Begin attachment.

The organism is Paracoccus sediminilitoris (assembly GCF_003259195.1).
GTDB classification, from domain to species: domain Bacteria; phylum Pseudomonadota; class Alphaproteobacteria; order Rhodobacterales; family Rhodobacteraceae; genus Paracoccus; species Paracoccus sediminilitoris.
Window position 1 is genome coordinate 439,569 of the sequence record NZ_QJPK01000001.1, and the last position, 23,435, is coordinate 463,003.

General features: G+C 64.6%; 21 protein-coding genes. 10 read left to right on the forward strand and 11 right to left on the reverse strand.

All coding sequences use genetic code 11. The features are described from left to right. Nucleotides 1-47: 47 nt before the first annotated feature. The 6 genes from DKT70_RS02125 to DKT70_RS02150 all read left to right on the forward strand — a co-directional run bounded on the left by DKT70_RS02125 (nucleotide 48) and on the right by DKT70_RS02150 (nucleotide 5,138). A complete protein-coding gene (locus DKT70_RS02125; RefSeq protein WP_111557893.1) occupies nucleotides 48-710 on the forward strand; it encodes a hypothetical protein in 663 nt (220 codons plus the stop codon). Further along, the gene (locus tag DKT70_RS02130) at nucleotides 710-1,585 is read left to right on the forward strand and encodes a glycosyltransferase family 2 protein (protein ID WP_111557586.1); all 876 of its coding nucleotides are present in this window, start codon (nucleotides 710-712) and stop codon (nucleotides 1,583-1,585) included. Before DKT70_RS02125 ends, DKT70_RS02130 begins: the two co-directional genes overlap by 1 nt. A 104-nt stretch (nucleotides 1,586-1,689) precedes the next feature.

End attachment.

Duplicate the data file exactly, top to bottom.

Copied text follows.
The organism is Paracoccus sediminilitoris (assembly GCF_003259195.1).
GTDB classification, from domain to species: domain Bacteria; phylum Pseudomonadota; class Alphaproteobacteria; order Rhodobacterales; family Rhodobacteraceae; genus Paracoccus; species Paracoccus sediminilitoris.
Window position 1 is genome coordinate 439,569 of the sequence record NZ_QJPK01000001.1, and the last position, 23,435, is coordinate 463,003.

General features: G+C 64.6%; 21 protein-coding genes. 10 read left to right on the forward strand and 11 right to left on the reverse strand.

All coding sequences use genetic code 11. The features are described from left to right. Nucleotides 1-47: 47 nt before the first annotated feature. The 6 genes from DKT70_RS02125 to DKT70_RS02150 all read left to right on the forward strand — a co-directional run bounded on the left by DKT70_RS02125 (nucleotide 48) and on the right by DKT70_RS02150 (nucleotide 5,138). A complete protein-coding gene (locus DKT70_RS02125; RefSeq protein WP_111557893.1) occupies nucleotides 48-710 on the forward strand; it encodes a hypothetical protein in 663 nt (220 codons plus the stop codon). Further along, the gene (locus tag DKT70_RS02130) at nucleotides 710-1,585 is read left to right on the forward strand and encodes a glycosyltransferase family 2 protein (protein ID WP_111557586.1); all 876 of its coding nucleotides are present in this window, start codon (nucleotides 710-712) and stop codon (nucleotides 1,583-1,585) included. Before DKT70_RS02125 ends, DKT70_RS02130 begins: the two co-directional genes overlap by 1 nt. A 104-nt stretch (nucleotides 1,586-1,689) precedes the next feature.